Academic Minute
5:00 am
Mon April 22, 2013

Dr. Stuart Thomson, University of Arizona – The Formation of Antarctica

In today’s Academic Minute, Dr. Stuart Thomson of the University of Arizona explains the formation of Antarctica’s most dramatic and inaccessible features.

Dr. Stuart Thomson, University of Arizona – The Formation of Antarctica

Stuart Thomson is a research scientist in the Department of Geosciences at the University of Arizona. His research involves the use and development of geochronometers and thermochronometers to determine the time and temperature history of rocks and minerals. His most recent project applied these techniques to determine the age of Antarctica’s subglacial fjords. He holds a Ph.D. from University College London.

About Dr. Thomson

Read the full article

Dr. Stuart Thomson – The Formation of Antarctica

Ice, in places over two-miles-thick, almost completely blankets the frozen continent of Antarctica. Radar surveys have peered through this ice revealing a remarkable hidden landscape. This includes mysterious entombed mountains larger than the European Alps and huge fjords twice as deep as the Grand Canyon. But radar tells us nothing about when these features formed.

Usually geologists like myself explore the landscape and carry rocks back to the lab for analysis. That’s impossible in Antarctica because the landscape is inaccessible. To tackle this problem my colleagues and I use sand drilled from the sea-bed off the coast of Antarctica. This sand is supplied by glaciers and rivers that eroded the continent’s interior and holds the key to figuring out when Antarctica’s mountains and fjords formed. 

Credit Stuart Thomson

Rocks deep in the Earth cool as erosion peels away the layers of rock above. We measured this cooling in more than two-thousand sand grains using several different analytical techniques. This lets us say something about how Antarctica’s landscape has eroded over the many tens of millions of years during which sand was deposited offshore.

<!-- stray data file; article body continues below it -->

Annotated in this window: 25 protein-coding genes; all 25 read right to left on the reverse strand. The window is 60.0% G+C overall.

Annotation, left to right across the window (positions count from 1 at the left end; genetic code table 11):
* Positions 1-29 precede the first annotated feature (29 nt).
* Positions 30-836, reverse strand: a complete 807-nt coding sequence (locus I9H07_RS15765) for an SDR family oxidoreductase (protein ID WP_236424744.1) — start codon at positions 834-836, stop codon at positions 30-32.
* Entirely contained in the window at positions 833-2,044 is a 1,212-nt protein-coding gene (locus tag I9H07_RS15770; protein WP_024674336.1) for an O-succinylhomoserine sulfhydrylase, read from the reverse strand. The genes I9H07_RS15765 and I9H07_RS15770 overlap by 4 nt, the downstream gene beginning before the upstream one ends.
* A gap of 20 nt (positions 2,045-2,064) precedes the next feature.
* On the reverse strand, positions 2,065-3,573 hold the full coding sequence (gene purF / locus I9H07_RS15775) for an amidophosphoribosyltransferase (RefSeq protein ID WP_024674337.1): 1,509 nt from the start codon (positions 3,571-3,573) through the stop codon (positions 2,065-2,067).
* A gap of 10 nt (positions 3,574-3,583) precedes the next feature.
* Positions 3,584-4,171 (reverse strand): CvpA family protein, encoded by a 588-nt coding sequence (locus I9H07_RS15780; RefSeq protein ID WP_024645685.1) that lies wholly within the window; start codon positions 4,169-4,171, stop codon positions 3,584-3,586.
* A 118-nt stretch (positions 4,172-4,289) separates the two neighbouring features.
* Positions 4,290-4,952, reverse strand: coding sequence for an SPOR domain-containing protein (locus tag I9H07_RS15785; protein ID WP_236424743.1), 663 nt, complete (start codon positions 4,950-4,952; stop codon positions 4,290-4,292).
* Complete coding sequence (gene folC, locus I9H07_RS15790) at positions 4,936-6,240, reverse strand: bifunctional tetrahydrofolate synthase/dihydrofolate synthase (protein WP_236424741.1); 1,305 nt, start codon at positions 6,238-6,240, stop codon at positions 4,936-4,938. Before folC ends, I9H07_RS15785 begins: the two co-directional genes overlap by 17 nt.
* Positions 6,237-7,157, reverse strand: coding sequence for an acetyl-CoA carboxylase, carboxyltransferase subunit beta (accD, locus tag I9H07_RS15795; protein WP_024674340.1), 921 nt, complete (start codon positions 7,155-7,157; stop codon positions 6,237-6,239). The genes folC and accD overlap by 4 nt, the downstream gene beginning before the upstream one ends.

River sands from just before the first glaciation of Antarctica 34 million years ago reveal a slowly eroding continent at that time, indicating a rolling landscape dominated by large rivers and ancient 200 million-year-old mountains. But in sediment deposited after ice started flowing on Antarctica we discovered a record of much faster erosion; one that could only have been brought about by large glaciers carving deep fjords.

Our new findings show how glaciers have caused enormous change to Antarctica’s hidden landscape. This will help other researchers better replicate how ice formed and flowed over this landscape during the continent’s past, as well as predict how Antarctica’s ice will react to future climate change.
 

Production support for the Academic Minute comes from Newman’s Own, giving all profits to charity and pursuing the common good for over 30 years, and from Mount Holyoke College.

Related Program